Towards the end of Ippolito Caradonna’s performance, he pointed his microphone towards the crowd.

“¡Ra! ¡Raza! ¡Que viva la raza!” Caradonna chanted. The audience joined him. For a few moments, the room rumbled with the declaration.

“Viva la raza” is a Spanish phrase popularized by the Chicano movement of the 1960s. It’s often used as a strong statement of identity – a declaration of the pride one takes in their culture. As he sang, Caradonna’s declaration held true: he stood in front of members of the Rainbow Theater that, together, represented thirty years of multicultural theater at UC Santa Cruz.

Ippolito Caradonna, an alumni of Rainbow Theater, delivered a powerful performance with a combination of spoken word poetry as well as a bilingual song on the piano. 

Caradonna is a Rainbow alum himself. His performance that night consisted of traditional Spanish songs mixed with his original poetry – poetry that, he shared, “wouldn’t exist if not for Rainbow.”

On Oct. 14, the Rainbow Theater community gathered at the Stevenson Event Center to celebrate their 30th anniversary. Rainbow Theater is a student organization that puts on productions each spring, all directed, performed, and often written by students of color.

Since 1993, they’ve sought to increase the visibility of the diverse array of cultures that coexist at UCSC through theater. Their 30 year history, rich with stories of community, discovery, and radical creativity, stands as a testament to the permanence of that vision.

Emcee’s Nazeerah Rashad (left), and Zibusiso Gumbo (right) kept the crowd engaged and moderated the panel. Gumbo even performed Rainbow Connection on the piano. 

Don Williams opened the night. He serves as the artistic director of Cultural Arts and Diversity Resource Center (CADrc), a theater professor at UC Santa Cruz and founder of Rainbow Theater and the African American Theatre Arts Troupe (AATAT). After being greeted by chants of “Rainbow, Rainbow,“ Williams emphasized the importance of Rainbow Theater’s mission.

“This is not a game when you say, ‘Rainbow, Rainbow,’” Williams said. “It’s a living testament. Rainbow Theater is a living organism. It’s meant to change people’s lives, to give hope.”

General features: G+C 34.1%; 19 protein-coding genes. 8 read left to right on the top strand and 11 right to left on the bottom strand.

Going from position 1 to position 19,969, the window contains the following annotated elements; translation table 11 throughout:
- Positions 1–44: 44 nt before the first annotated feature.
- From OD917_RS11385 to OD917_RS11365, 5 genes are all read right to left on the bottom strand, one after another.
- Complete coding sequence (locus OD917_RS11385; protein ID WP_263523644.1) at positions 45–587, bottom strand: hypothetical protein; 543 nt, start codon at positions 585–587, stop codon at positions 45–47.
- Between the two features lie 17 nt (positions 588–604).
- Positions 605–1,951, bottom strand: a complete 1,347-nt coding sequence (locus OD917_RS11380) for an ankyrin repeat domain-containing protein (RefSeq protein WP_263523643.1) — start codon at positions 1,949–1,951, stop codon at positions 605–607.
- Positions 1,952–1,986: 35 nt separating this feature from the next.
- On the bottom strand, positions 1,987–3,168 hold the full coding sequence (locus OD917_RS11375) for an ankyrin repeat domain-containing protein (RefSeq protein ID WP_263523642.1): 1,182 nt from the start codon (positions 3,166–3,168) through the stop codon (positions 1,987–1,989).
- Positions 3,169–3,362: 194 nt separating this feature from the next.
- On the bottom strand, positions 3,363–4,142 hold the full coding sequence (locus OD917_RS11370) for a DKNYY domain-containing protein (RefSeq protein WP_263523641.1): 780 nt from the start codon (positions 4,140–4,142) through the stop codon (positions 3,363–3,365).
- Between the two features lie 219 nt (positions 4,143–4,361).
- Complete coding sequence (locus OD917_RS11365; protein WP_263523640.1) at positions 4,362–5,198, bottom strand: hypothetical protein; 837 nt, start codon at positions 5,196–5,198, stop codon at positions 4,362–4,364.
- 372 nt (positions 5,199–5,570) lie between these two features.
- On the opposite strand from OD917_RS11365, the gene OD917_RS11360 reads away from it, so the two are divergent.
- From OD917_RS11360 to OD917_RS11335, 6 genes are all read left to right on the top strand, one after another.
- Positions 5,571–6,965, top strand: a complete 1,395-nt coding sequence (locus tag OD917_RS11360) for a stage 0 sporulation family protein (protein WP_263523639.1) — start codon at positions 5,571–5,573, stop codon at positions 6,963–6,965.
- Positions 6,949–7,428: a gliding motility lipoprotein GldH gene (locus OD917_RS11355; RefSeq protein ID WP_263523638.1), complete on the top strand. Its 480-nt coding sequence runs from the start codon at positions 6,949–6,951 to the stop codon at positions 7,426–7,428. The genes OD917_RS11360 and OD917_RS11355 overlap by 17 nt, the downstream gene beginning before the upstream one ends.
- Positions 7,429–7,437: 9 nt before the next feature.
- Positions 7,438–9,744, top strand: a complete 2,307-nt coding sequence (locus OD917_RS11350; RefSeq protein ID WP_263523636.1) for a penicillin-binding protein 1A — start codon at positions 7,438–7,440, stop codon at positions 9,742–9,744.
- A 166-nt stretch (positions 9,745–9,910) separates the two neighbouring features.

After 30 years, Rainbow Theater, along with AATAT, has carved out a foundational niche in UC Santa Cruz’s performing arts scene. However, their history hasn’t been without challenges. 

Nancy Williams, Don Williams’ wife, has also been a core part of Rainbow Theater since its founding. She recalled a moment in spring 2005 when UCSC informed Don that they were considering terminating his position due to budget cuts. After an eruption of student protest, much of it organized by members of Rainbow Theater, Williams kept his job.

“It was a low point in the sense that [Don] didn’t know if he was going to have a job in four weeks,” Mrs. Williams said. “But then we saw the strength of students and of student voices. It was amazing.”

Aman Gohal was a member of Rainbow Theater from 2001 to 2004. She remembers Williams’ brush with termination well.

“I had this quiet confidence, like, ‘Don’s not going anywhere, Rainbow’s not going anywhere,’” Gohal said. “This is a powerful program.”

From left to right, Nikita Harris (class of 02’), Aman Gohal (class of 04’), and Joshua Bee Alafia (class of 95’) spoke about their experience at Rainbow Theater and how it influenced their careers after they graduated college.

During her time at Rainbow Theater, Gohal wrote and produced a play entitled The First Seed that follows several members of a Punjabi family as they immigrate to the United States and develop unique relationships with American culture. 

When Rainbow Theater put on a production of The First Seed in 2023, Gohal road-tripped to see it with several of the play’s original cast members.

Shortly after Don Williams’ comments, Gohal joined a panel with fellow alum Joshua Bee Alafia and Nikita Harris to discuss their experiences in Rainbow Theater. During the discussion, Gohal highlighted how Rainbow has always helped students of color talk about the societal inequities they face on a daily basis and find community through that pain.

“Nowadays, it’s common to talk about [these hardships], which is absolutely wonderful,” Gohal said. “But 20 years ago, this is a space where we built skills, where we healed and grew together.”

At the end of the night, Williams took to the stage one last time. Most people who know Rainbow Theater see Williams as the program’s beating heart – but they all agreed that the space is much bigger than any one person. Rather, it’s thirty years’ worth of students, alumni, and supporters that makes Rainbow Theater the community that it is.

Even so, Williams plans to be a part of Rainbow as long as he can.

“As long as I’ve got breath in my body, I’m going to push hard to make sure [every] generation has the opportunity to tell their story,” Williams said.

 Don Williams, a senior teaching professor at UCSC who founded Rainbow Theater in 1993, spoke about the history of the theater and sung the praises of many students, both current and former.